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applying

Discussion in 'Radiation Oncology' started by Gamma Girl, Aug 5, 2002.

  1. Gamma Girl

    Gamma Girl New Member

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    I have noticed that a lot of programs that were on ERAS last year are not this year?? Is there a reason for that? Besides making applying more difficult does it make spots harder to get?

    Also, I know you can do pgy-1 in anything, but does anyone have opinions on what is the best thing to do? ie, transitional vs. medicine??

    Thanks!! I am just feeling overwhelmed applying and don't know anyone else that has applied!!
     
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  3. AnnK

    AnnK Junior Member
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    Hi -

    Im applying this year too. Glad to see this forum for my many questions! I didn't notice this about programs not going through ERAS. Which ones are you thinking of? I only know of MCW and Duke. Im just getting started with this stuff but the ones that I have contacted seemed to be going through eras.

    How many programs are you applying to? Im thinking 20-25 which seems like a huge number but better to have too many interviews than not enough, I guess.

    Also, do you know anything about step 2 and radonc? Do you think that it woudl be a negative not to have scores before interviews?

    Thanks!
    Ann
     
  4. AnnK

    AnnK Junior Member
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    Oh - and as for the prelim year. I guess Im going to go for the transitional year - both because it gives more flexibility to take hem/onc, path, radiology, etc and because it should be a little easier!
     
  5. stephew

    stephew SDN Super Moderator
    Moderator Emeritus 10+ Year Member

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    I would reccomend you apply to as many programs as you can. Its highly competitive and I've seen top applicants sink way down their list. I also reccomend any research you can get down prior to application. Clinical or bench.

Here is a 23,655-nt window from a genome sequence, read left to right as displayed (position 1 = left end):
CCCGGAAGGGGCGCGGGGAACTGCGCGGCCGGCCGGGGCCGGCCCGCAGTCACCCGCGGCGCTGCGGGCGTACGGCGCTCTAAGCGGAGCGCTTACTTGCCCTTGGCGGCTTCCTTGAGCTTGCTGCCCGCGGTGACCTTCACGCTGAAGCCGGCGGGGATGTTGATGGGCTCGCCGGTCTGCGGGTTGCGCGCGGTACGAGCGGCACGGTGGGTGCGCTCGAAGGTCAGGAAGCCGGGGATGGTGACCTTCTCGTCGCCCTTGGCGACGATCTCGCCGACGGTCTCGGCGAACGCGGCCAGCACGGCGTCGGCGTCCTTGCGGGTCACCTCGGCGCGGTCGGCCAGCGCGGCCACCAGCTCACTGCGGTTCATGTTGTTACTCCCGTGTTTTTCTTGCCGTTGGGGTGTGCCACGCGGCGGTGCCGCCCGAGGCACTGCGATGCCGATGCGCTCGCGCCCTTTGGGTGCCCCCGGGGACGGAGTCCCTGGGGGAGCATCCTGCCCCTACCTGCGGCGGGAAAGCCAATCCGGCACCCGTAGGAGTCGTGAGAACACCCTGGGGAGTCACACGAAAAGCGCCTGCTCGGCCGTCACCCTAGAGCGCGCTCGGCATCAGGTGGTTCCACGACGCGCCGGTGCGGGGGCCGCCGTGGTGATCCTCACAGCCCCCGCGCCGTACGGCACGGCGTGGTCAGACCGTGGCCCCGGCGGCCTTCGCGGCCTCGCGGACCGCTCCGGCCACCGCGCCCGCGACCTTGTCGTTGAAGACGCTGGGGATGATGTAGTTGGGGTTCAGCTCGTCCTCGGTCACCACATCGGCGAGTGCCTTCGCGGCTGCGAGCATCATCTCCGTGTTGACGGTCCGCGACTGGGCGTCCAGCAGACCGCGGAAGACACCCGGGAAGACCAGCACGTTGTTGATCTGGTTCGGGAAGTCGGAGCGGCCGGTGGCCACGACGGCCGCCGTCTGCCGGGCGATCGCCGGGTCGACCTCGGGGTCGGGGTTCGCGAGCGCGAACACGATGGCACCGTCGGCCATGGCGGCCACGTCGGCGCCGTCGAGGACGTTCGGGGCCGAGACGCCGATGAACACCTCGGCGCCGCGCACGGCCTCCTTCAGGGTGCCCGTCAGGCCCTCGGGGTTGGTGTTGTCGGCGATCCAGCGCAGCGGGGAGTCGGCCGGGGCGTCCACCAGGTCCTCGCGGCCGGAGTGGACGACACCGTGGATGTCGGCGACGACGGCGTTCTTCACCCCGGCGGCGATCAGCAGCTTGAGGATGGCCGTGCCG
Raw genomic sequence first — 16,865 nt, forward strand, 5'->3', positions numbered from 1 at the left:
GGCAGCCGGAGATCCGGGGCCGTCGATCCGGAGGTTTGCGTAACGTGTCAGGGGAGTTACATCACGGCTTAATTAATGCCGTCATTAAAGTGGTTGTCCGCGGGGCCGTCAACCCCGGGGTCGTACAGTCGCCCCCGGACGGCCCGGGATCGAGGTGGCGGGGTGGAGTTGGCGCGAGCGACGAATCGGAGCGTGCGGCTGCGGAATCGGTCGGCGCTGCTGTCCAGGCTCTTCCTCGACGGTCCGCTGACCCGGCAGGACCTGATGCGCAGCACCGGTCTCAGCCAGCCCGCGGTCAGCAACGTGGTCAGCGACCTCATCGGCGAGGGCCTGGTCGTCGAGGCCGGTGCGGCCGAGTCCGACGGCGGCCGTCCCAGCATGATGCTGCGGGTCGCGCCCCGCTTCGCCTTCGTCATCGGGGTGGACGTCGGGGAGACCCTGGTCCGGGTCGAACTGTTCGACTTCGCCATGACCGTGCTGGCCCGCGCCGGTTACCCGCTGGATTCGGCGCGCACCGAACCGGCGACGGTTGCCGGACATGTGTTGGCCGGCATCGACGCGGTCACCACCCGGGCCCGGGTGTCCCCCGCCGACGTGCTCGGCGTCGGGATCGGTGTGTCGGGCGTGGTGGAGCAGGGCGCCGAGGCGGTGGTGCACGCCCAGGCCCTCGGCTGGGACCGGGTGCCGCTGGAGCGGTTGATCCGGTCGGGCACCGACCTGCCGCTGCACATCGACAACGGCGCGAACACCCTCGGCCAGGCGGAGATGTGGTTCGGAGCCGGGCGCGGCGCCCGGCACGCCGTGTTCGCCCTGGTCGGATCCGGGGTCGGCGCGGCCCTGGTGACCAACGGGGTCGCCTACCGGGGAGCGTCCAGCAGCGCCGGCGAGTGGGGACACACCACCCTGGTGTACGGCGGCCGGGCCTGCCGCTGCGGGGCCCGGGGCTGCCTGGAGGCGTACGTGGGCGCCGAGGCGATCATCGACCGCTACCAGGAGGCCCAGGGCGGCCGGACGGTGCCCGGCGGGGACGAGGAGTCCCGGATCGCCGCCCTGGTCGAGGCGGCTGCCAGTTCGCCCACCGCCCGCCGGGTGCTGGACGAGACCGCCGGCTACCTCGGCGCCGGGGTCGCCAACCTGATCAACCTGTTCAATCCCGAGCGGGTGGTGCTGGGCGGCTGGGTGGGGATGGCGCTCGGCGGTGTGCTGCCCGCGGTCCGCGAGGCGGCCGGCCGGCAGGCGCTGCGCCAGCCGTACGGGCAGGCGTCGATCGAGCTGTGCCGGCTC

6. Gamma Girl

    Gamma Girl New Member

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    U Penn and TJU look like they are new to being non-eras. Also, are you referring to MCV in virginia?? If so, check to see if they have spots next year before applying...it looks like they don't have anything available based on frieda information.

    Not sure about step 2, I am taking it now because I really don't want to have to worry about taking a big test later....I call this senioritis!!

    Thanks for the info...I have tons of research but am still worried anyway!! So I will also be applying to about 20 programs.
     
  7. ATM Machine

    ATM Machine Junior Member
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    Well, I'm glad I'm not the only person stressing out about these non-eras applications. My apartment has been kind of messy lately with all these piles of folders and a type-writer on my coffee table. Hey, but they don't seem to charge an application fee. woo hoo... So one thing I've noticed with these applications is that some programs don't ask for an essay - just recommendation letters. I suppose they'd rather be hearing things from people they know, huh? It would seem to me that people from med schools with big name rad onc attendings might be at an advantage. Grr... OK, back to the type-writer.